Shooting hoops and TikToks: UBC’s Brian Wallack equally good at both

A post of Wallack and younger sister Tara Wallack dribbling in unison and then firing off jumpers has over 16.3 million views.

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A Brian Wallack triple-double for the UBC Thunderbirds could include big numbers in the points, rebounds and TikTok views columns.

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Wallack is a fifth-year senior forward for the Canada West men’s basketball program, and he plays his final regular season games with the squad Friday and Saturday when UBC hosts the Calgary Dinos at War Memorial Gymnasium. UBC  (13-5) sits fifth in the 17-team loop. The top 12 teams make the playoffs, which run Feb. 21-25 at the University of Manitoba. The top four teams get a first-round bye.

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Wallack has an online fanbase that’s bound to be keeping track of all this. 

He’s a physical force on the basketball court, a 6-foot-7, 230 pounder who goes into the weekend fourth in Canada West in scoring (19.4 points per game) and rebounding (9.5 per game). He does strength and conditioning coaching on the side and started posting workouts on TikTok regularly last summer. He is putting up more basketball related content now and it’s all flourished to the point that his channel has 8.2 million likes and over 178,000 followers. 

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A post from Christmas of Wallack and younger sister Tara Wallack — who’s a 6-foot-2 junior guard with the Washington State Cougars — dribbling in unison and then firing off jumpers has over 16.3 million views.

Brian Wallack, UBC Thunderbirds baskeed host the University of Victoria Vikes at War Memorial Gym,at UBC November 2023. Photo by Bob Frid

“It’s pretty ridiculous, eh?” said Wallack, 24, who played high school ball with Surrey’s Semiahmoo Thunderbirds. “One thing I always try to compare to it is War Memorial. It holds 2,500 to 3,000 people. There are nights that number of people are watching us in a basketball game. Sixteen million? I can’t even fathom that. I try to think about what that would be in the stands.

“It’s turned into something a lot bigger than I ever thought it would be. We travel to different cities to play and I’ll be at the free-throw line and people are heckling me about my TikToks. It makes me laugh.

“It’s funny to me. I never expected this.”

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Wallack has scaled back how much he’s posting as the season has played out. He’s got a lot going on. He’s wrapping up his master’s degree in kinesiology and says he could himself as a researcher whenever he’s done with basketball.

When basketball is finished for him remains to be decided. He wants to play pro next season and had a taste of that last summer, when he was a second-round CEBL U Sports Draft selection of the Vancouver Bandits. He broke his finger in training camp and never got into a game with the Langley Events Centre squad, although he was around the team all season.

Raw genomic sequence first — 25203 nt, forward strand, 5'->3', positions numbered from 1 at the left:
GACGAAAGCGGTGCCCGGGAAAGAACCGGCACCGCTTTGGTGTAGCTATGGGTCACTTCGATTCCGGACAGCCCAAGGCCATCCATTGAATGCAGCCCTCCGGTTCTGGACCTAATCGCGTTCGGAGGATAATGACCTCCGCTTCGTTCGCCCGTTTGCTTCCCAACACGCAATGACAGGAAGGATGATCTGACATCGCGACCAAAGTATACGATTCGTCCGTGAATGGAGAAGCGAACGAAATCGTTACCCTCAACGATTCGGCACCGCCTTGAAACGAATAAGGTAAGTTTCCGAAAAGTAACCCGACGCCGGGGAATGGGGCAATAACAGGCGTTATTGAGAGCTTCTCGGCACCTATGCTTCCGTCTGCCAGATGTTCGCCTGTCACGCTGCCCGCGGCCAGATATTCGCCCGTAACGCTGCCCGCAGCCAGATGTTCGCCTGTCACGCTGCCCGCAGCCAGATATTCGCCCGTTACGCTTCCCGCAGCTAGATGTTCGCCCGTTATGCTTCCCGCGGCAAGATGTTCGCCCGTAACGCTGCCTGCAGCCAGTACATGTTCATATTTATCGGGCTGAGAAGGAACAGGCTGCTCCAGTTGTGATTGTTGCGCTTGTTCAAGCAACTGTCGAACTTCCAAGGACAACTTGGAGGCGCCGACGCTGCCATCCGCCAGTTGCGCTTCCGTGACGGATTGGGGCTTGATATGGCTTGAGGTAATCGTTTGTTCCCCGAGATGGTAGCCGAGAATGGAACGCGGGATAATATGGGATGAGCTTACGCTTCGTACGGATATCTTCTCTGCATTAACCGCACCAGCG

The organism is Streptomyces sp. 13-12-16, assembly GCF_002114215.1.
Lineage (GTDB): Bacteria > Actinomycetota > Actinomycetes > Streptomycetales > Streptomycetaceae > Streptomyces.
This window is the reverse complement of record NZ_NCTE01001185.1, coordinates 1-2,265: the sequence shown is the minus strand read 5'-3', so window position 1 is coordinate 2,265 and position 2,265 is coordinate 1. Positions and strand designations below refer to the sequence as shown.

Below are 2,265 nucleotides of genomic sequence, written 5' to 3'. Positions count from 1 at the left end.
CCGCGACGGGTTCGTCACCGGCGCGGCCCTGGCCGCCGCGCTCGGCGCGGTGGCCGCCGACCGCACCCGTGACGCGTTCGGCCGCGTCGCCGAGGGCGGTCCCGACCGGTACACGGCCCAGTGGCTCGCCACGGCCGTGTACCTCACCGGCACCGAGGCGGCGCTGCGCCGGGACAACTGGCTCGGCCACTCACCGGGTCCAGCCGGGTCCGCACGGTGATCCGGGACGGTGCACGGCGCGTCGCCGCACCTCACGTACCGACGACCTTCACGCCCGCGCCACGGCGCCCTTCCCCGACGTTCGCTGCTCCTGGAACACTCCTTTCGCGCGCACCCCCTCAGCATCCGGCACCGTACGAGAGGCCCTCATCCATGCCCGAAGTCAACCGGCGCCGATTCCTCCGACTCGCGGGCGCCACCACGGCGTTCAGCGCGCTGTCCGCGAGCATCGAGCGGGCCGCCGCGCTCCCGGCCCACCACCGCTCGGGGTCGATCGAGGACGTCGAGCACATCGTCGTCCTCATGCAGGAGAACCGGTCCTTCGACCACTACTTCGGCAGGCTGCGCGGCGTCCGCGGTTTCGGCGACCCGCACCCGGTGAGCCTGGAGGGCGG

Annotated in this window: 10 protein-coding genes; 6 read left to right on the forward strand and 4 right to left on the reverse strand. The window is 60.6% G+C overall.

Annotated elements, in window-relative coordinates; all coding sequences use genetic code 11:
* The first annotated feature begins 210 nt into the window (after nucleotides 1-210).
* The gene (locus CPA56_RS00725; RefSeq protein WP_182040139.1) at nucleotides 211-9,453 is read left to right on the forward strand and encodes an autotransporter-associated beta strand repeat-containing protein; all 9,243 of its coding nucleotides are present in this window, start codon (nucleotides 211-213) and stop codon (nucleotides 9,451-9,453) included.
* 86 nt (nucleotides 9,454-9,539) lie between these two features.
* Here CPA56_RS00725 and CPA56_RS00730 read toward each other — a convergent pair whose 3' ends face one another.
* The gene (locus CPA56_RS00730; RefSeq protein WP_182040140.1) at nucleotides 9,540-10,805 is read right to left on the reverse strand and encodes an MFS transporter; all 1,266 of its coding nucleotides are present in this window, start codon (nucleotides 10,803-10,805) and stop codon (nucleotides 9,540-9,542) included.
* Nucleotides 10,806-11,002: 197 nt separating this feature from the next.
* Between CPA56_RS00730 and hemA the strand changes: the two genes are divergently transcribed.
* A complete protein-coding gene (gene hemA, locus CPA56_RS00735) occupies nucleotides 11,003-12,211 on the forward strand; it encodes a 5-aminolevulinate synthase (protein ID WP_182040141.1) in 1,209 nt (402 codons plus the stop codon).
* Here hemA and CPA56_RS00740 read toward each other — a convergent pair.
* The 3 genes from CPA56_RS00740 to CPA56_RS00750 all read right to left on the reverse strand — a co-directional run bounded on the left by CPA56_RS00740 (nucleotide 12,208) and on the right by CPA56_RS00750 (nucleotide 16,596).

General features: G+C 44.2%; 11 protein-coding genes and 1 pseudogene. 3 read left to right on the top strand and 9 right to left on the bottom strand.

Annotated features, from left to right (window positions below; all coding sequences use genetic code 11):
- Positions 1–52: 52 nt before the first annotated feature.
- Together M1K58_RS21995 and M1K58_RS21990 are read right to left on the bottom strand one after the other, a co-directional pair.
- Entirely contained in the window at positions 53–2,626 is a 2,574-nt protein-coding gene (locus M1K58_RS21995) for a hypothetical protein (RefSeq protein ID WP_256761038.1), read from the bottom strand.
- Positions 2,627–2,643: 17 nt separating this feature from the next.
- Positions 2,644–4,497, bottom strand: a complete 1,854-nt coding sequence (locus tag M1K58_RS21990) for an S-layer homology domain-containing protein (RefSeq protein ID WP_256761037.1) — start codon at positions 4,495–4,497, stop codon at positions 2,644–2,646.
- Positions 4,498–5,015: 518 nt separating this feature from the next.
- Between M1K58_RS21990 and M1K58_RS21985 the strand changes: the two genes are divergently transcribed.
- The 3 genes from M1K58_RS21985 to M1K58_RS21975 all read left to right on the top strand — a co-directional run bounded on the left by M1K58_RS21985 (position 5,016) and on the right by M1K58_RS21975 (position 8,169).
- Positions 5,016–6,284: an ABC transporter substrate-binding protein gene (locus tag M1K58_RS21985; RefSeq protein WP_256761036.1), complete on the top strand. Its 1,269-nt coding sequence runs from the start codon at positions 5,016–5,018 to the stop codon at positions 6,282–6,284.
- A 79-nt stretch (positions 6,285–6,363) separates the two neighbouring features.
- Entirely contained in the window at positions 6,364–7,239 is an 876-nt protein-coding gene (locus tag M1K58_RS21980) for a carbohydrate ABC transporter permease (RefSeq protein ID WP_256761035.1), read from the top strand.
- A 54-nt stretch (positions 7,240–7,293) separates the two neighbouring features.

Regardless, he sounds like he’s going to keep the TikTok going. He’s been successful enough that he’s landed sponsorship deals, most notably with Guru Energy Drink and Save-On-Foods.

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Brian Wallack during a game against University of Victoria Vikes. Photo by Bob Frid

“I’m just going to see what comes of it and see what connections I can build,” Wallack said. “That’s the thing about social media — you can meet so many people online, both good and bad. Obviously there are a lot good people out there who can help you find opportunities and build new connections and network. If I can do that through this, I’ll keep doing it.” 

His most pressing goal athletically is playing a part in UBC extending their season as long as possible. He’s been with the program for seven years. He redshirted his first year, sat idle with everyone across the country in the COVID-19 pandemic shutdown season and has played the past five campaigns since.

He’s come a long way on the court. He played six minutes a game and averaged 2.5 points and 1.7 rebounds in that first year on the active roster in 2018-19. He played 27 minutes a game last year and averaged 15.8 points and 7.7 rebounds, and he’s playing 29 minutes per game this year going into weekend.

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“I lie awake at night thinking about how I have to maximize these next couple of weeks because as soon as this season is over I won’t be able to come back to it,” he said.

He’s quick to praise longtime UBC coach Kevin Hanson, calling him the “greatest mentor.” He talks up how Hanson is a believer in “human connection and building relationships” and how Hanson’s goals include wanting to stay in contact with his players after they’ve graduated, then be invited to their weddings.

Hanson hasn’t taken a pass on zinging him about social media, though.

“I’ll make the occasional TikTok about eating. Obviously I’m a big guy,” Wallack said. “I made a TikTok about how I’ll eat 12 eggs in one sitting. I’ll do that when I’m really hungry. There was a week’s work of practice where every day Kevin was like ‘Brian, you get your 12 eggs in?’ I was like ‘This is the fourth straight day you’ve said that. It was funny the first day.’”

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